When it comes to Japanese fiction the number of authors I have read could be counted on just one hand. I know my sample is not statistically significant, but I’ve found Japanese fiction hugely enjoyable. I have particularly appreciated the simple but elegant prose style and the sometimes dark and eerie subject matter. I’m not sure if that’s a distinctively Japanese trademark, but it seems like every Japanese novel I’ve read has married the beautiful with the terrifying.
Enter Yoko Ogawa‘s latest novel Hotel Iris. This slim book is both strange and lovely. I ate it up on a lovely sunny afternoon, sitting by a pond in Richmond Park. The pleasant and pretty location in which I read it was such a contrast to the occasionally ugly content of the novel.
In the story we meet 17-year-old Mari, who is under the thumb of her overbearing mother. Together they run a hotel on the Japanese coast, although Mari mainly works the front desk and runs errands.
Late one evening there’s a scene in the hotel. A screaming woman is thrown out of Room 202 and lies on the floor hurling abuse at a man who is still inside the room.
Her insults stopped for a moment, but then a pillow flew out of the room, hitting her square in the face, and the screaming started all over again. The pillow lay on the landing, smeared with lipstick. Roused by the noise, a few guests had now gathered in the hall in their pajamas. My mother appeared from our apartment in the back.
“You pervert! Creep! You’re not fit for a cat in heat.” The prostitute’s voice, ragged and hoarse with tears, dissolved into coughs and sobs as one object after another came flying out of the room: a hanger, a crumpled bra, the missing high heel, a handbag.
Both the woman, and her male companion, are ejected from the hotel. But a few days later, when Mari spies the man buying toothpaste at a housewares shop, she inexplicably decides to follow him. He knows he is being followed and confronts her. Then, in a weird twist, the pair strike up an unlikely friendship. It’s unlikely, because the man is 50 years her senior and he’s not exactly normal. Not only is he prone to unexpected rages, he has a few sexual quirks that seem almost psychopathic.
But it’s that very danger which attracts Mari. She’s so young, inexperienced and naive, she seems blissfully unaware of the jeopardy awaiting her. As the relationship becomes more and more dependent, and Mari enters a darker and more twisted world, you wish her mother, usually so controlling, would step in and sort things out. But her mother seems blind to Mari’s cover — that her time spent with the man is spent caring for an elderly woman.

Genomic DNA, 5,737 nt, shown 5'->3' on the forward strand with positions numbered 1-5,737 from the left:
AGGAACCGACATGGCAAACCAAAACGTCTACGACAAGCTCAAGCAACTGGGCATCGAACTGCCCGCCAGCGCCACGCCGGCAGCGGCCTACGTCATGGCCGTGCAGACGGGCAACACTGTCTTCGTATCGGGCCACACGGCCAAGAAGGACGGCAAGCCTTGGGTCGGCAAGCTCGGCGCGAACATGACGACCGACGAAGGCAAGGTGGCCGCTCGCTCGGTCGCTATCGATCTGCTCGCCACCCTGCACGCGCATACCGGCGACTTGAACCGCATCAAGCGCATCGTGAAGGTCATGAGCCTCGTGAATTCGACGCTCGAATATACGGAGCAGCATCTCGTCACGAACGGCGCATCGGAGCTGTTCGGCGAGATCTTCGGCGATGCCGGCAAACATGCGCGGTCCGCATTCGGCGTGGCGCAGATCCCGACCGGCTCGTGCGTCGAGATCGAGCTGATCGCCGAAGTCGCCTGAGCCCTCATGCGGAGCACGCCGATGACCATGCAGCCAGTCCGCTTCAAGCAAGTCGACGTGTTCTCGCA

And yet, despite the illicit and sexually deviant nature of their affair, there’s something almost tender and touching about it too. That Ogawa manages to convey that without going into extravagant detail is an achievement in itself.
Ogawa is very good at scene setting, too, conveying the noise, clamour and heat of a Japanese seaside resort in just a few short sentences.
The tide was out, and the seawall was half exposed, a jagged edge against the calm surface of the sea. Some children had scrambled up to the highest point and were jumping into the water one after the other. White spray billowed up each time one of them hit the surface, but I was too far away to hear the splash. The shorebirds, as if imitating the children, plunged into the sea in search of fish.
But what I like most about Hotel Iris is the restrained style of the narrative. Everything is held perfectly in check. And yet it brims with tension. Will Mari be okay? Will her boyfriend turn out to be the next Ted Bundy?
This is the kind of novel that left me with a strange after taste, but it’s also one that makes me want to explore more of this fascinating author’s work.